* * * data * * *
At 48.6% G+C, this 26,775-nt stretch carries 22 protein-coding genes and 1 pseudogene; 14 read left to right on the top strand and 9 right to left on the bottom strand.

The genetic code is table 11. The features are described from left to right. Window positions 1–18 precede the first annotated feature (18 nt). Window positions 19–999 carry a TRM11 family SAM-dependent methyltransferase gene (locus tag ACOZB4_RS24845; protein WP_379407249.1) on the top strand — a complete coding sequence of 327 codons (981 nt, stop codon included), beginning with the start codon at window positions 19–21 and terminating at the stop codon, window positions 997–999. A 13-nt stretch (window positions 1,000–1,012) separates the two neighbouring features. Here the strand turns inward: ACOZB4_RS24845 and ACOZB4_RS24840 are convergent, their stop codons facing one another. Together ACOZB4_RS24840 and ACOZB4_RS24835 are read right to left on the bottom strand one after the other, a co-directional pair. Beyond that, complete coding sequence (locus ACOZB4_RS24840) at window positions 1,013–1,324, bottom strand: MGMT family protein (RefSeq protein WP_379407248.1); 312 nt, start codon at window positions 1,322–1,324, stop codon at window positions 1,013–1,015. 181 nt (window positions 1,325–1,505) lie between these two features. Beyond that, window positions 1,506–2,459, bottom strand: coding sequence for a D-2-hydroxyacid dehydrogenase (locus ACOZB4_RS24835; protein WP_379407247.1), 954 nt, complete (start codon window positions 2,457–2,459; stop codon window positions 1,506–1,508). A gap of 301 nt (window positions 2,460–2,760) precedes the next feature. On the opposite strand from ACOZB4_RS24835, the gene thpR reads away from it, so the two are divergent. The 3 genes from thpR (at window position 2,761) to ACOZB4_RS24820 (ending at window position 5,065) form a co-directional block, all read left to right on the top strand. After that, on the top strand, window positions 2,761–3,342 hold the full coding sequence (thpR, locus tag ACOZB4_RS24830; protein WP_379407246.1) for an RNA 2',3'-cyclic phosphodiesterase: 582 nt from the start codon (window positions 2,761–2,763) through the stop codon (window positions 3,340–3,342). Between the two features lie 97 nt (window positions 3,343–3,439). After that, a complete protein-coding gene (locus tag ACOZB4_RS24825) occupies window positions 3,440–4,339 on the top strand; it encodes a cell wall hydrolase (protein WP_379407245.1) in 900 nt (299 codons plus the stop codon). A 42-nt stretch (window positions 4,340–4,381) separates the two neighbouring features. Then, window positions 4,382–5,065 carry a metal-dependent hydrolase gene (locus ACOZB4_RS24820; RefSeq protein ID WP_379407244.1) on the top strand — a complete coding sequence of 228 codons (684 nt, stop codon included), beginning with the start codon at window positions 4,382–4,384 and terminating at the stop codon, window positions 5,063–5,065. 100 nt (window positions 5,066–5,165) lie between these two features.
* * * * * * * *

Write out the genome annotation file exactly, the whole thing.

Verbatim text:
At 48.6% G+C, this 26,775-nt stretch carries 22 protein-coding genes and 1 pseudogene; 14 read left to right on the top strand and 9 right to left on the bottom strand.

The genetic code is table 11. The features are described from left to right. Window positions 1–18 precede the first annotated feature (18 nt). Window positions 19–999 carry a TRM11 family SAM-dependent methyltransferase gene (locus tag ACOZB4_RS24845; protein WP_379407249.1) on the top strand — a complete coding sequence of 327 codons (981 nt, stop codon included), beginning with the start codon at window positions 19–21 and terminating at the stop codon, window positions 997–999. A 13-nt stretch (window positions 1,000–1,012) separates the two neighbouring features. Here the strand turns inward: ACOZB4_RS24845 and ACOZB4_RS24840 are convergent, their stop codons facing one another. Together ACOZB4_RS24840 and ACOZB4_RS24835 are read right to left on the bottom strand one after the other, a co-directional pair. Beyond that, complete coding sequence (locus ACOZB4_RS24840) at window positions 1,013–1,324, bottom strand: MGMT family protein (RefSeq protein WP_379407248.1); 312 nt, start codon at window positions 1,322–1,324, stop codon at window positions 1,013–1,015. 181 nt (window positions 1,325–1,505) lie between these two features. Beyond that, window positions 1,506–2,459, bottom strand: coding sequence for a D-2-hydroxyacid dehydrogenase (locus ACOZB4_RS24835; protein WP_379407247.1), 954 nt, complete (start codon window positions 2,457–2,459; stop codon window positions 1,506–1,508). A gap of 301 nt (window positions 2,460–2,760) precedes the next feature. On the opposite strand from ACOZB4_RS24835, the gene thpR reads away from it, so the two are divergent. The 3 genes from thpR (at window position 2,761) to ACOZB4_RS24820 (ending at window position 5,065) form a co-directional block, all read left to right on the top strand. After that, on the top strand, window positions 2,761–3,342 hold the full coding sequence (thpR, locus tag ACOZB4_RS24830; protein WP_379407246.1) for an RNA 2',3'-cyclic phosphodiesterase: 582 nt from the start codon (window positions 2,761–2,763) through the stop codon (window positions 3,340–3,342). Between the two features lie 97 nt (window positions 3,343–3,439). After that, a complete protein-coding gene (locus tag ACOZB4_RS24825) occupies window positions 3,440–4,339 on the top strand; it encodes a cell wall hydrolase (protein WP_379407245.1) in 900 nt (299 codons plus the stop codon). A 42-nt stretch (window positions 4,340–4,381) separates the two neighbouring features. Then, window positions 4,382–5,065 carry a metal-dependent hydrolase gene (locus ACOZB4_RS24820; RefSeq protein ID WP_379407244.1) on the top strand — a complete coding sequence of 228 codons (684 nt, stop codon included), beginning with the start codon at window positions 4,382–4,384 and terminating at the stop codon, window positions 5,063–5,065. 100 nt (window positions 5,066–5,165) lie between these two features.